SAN-PVC-PET foam core

Discussion in 'Multihulls' started by RampantMule, Nov 6, 2021.

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RampantMuleJunior Member

That looks pretty slick there Fallguy

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rxcompositeSenior Member

Might as well post the spreadsheet. Here is How To Do it:

Using a reliable material property data of the material you plan to use,
1. Plot the modulus of the carbon fiber Laminate. Multiply modulus of elongation by the strain. Strain is % Elongation/100. That value is the force required to break the laminate (ultimate strength). For our purpose, although irrelevant, the cross sectional area is 1 mm2 and the value is N/mm2.

2. Stop when your value equals the ultimate strength.

3. Draw a vertical line from the intersection of the modulus and the ultimate strength. That value is the max strain of the material.

4. Divide that Ultimate stress value by 2, the maximum safety factor allowed in composites. You are allowed to use at most 50% of the value to keep within the yield point of the laminate. It is called design strength.

5. Draw a vertical line on the intersection of the designed value. That is your allowable strain.

6. Plot the modulus of the Eglass Laminate. Follow the same procedure as above.

7. Plot the same for compression properties. You will need it because when the outside surface is at tension, the opposite surface is in compression.

From the graph, you can see that the CF has a higher design value but low strain. If you apply a force (stress) on the CF, you will see that you have reached the maximum value allowed for the Eglass. Theoretically, you cannot use a value greater than the designed strength of the Eglass.

All is not lost however. In design of laminate, the outermost fibers receive the highest stress and reduces to zero when it reaches the neutral axis then reverses. It is called Fiber Placement strategy. Place the laminate with the highest allowable value on the outside. The second laminate with the lower designed value goes inside. Just make sure the allowable stress is not exceeded. With laminates that are too far apart in values, you might be overbuilding on certain area to compensate for the weaker laminate. That is for single skin laminate.

For cored laminate, which is basically your Q, you cannot place the Eglass immediately after the CF. The reason is obvious from all of the explanation given above.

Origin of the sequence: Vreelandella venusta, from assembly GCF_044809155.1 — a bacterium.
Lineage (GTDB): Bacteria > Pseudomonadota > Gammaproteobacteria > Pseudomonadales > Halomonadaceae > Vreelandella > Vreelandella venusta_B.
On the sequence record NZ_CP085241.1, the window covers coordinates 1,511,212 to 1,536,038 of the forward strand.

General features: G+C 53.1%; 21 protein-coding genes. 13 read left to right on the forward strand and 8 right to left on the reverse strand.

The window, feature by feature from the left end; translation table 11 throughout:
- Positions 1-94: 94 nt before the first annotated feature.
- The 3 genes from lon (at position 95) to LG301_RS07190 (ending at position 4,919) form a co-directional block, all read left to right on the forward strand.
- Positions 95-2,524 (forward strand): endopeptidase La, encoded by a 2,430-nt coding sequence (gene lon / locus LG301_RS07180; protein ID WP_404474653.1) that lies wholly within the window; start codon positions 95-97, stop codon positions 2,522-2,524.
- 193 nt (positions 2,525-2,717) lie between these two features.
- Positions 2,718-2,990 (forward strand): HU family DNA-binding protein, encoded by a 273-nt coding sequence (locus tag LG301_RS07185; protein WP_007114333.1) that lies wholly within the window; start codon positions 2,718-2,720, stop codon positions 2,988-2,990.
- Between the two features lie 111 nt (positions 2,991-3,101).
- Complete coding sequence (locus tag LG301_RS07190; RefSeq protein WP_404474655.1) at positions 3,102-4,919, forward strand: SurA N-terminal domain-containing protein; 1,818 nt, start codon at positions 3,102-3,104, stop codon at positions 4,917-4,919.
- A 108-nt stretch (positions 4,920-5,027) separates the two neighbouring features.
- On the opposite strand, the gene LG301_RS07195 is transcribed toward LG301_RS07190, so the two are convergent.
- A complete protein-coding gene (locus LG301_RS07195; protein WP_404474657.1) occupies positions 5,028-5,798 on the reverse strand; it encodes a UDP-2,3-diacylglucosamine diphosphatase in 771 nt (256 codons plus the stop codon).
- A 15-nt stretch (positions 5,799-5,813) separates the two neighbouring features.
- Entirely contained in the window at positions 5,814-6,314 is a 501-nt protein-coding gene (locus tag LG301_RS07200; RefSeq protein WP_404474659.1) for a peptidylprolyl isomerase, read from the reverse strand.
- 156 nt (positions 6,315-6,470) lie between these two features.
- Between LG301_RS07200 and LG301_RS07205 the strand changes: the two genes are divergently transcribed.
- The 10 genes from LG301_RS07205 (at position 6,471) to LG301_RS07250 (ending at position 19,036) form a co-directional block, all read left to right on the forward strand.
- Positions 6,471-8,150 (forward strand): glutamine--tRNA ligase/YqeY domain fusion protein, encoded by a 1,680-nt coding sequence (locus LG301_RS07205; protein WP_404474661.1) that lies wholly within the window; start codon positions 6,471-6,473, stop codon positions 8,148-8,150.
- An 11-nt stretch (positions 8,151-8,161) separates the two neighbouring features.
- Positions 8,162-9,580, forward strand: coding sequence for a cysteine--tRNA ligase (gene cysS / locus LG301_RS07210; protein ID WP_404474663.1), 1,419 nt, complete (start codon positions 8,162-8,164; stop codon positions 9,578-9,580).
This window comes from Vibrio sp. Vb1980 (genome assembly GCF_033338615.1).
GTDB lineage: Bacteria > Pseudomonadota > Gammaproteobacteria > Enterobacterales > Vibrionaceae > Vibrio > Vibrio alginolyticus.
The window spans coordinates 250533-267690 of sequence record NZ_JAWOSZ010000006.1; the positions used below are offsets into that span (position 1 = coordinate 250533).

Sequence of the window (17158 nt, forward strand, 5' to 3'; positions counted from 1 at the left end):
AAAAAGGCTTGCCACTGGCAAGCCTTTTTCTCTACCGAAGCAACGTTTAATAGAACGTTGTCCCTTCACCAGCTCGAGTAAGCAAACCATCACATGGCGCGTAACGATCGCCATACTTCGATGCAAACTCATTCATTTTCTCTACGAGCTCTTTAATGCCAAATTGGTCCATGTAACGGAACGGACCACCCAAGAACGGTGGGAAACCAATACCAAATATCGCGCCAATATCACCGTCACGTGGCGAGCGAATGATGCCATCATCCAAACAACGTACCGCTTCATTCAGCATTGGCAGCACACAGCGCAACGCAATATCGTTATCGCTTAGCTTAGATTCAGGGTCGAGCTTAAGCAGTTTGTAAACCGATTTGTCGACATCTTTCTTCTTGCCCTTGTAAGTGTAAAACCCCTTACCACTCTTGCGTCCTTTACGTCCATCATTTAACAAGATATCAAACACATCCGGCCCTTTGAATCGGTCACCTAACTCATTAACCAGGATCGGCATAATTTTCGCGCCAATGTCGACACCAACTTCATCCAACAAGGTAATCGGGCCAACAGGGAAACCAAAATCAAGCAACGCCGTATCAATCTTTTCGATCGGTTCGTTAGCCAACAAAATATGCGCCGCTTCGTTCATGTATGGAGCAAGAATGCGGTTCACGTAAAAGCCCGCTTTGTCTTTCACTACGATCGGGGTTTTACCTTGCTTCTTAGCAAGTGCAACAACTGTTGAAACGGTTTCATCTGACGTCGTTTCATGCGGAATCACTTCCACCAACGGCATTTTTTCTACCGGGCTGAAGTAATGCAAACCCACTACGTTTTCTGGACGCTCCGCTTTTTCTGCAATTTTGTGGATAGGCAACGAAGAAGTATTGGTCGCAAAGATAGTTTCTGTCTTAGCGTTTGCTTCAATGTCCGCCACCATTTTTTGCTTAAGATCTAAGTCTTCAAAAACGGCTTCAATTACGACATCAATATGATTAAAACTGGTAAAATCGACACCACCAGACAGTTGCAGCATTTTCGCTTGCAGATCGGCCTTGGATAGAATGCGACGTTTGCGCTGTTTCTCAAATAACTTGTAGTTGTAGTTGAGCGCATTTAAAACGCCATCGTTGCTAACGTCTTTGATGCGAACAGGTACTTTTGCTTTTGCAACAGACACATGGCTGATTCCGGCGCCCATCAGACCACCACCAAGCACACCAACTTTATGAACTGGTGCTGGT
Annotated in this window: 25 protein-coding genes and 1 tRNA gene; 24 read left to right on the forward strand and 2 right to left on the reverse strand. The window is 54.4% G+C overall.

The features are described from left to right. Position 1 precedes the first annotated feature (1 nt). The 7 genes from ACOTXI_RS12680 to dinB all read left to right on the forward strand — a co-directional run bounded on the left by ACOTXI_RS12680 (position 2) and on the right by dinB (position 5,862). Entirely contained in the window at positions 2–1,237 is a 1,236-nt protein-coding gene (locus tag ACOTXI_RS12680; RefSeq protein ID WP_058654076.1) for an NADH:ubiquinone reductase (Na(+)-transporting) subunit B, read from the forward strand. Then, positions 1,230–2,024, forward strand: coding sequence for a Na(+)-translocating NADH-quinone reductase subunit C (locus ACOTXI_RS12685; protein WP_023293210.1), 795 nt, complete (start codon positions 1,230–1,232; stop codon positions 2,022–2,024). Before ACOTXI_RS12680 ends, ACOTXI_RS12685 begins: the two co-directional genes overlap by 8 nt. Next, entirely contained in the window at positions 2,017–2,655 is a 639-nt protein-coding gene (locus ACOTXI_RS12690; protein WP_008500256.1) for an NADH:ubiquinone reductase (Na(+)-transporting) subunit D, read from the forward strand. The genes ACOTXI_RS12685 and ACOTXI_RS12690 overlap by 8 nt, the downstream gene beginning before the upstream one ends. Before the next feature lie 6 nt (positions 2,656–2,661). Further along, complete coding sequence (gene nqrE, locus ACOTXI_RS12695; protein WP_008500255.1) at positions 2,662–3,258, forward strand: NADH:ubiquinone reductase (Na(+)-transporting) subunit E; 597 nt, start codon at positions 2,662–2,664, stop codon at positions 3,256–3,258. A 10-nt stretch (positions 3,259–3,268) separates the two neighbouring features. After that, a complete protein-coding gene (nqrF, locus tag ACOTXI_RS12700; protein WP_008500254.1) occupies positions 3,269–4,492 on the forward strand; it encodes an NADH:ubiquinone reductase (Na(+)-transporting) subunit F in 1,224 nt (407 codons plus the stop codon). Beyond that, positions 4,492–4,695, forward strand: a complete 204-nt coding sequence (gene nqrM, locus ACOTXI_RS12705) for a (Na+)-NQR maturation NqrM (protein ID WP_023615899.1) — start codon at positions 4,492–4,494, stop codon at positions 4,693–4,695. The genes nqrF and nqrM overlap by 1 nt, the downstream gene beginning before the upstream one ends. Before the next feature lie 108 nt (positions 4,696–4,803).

Attached Files:

• CF VS Eglass BDf2.xlsx
File size:
2.7 MB
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180
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3. Joined: Nov 2021
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RampantMuleJunior Member

That pretty much explains lots of problems home builders do. We tend to unnecessarily overbuild out project which adds costs and weight and sometimes worst than the original design.

On the other hand that is kind of reasonable. In the solar panels, it is not wise to use epoxy to encapsulate the cells, due to the expansion when heated. When a diy epoxy build solar panel gets warmed up from the sun, it expands and the cells are destroyed/crasked. That is why the use of EVA film and glass that are more elastic and allow more room for the heat expansion. Sometimes the anwer is in from of your eyes but you havent connected the dots .

Now I understand Louis build

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fallguySenior Member

Carbon and wood more closely share elongation properties. Simple as that..

But people are putting c/f on foam all the time.

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MoewakaJunior Member

Hi all. Sorry a little off topic, but I hope someone can help.

I'm struggling to find a supplier for any core materials in Christchurch, NZ. Some that look likely in Auckland, but not a lot of information on their websites.

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guzzis3Senior Member

UTEK in china are a wholesaler. If you know someone with a registered business, doesn't matter what sort, they will sell you PVC foam glass bagging supplies etc at great prices.

Rob Denny is using the stuff to build his proas.

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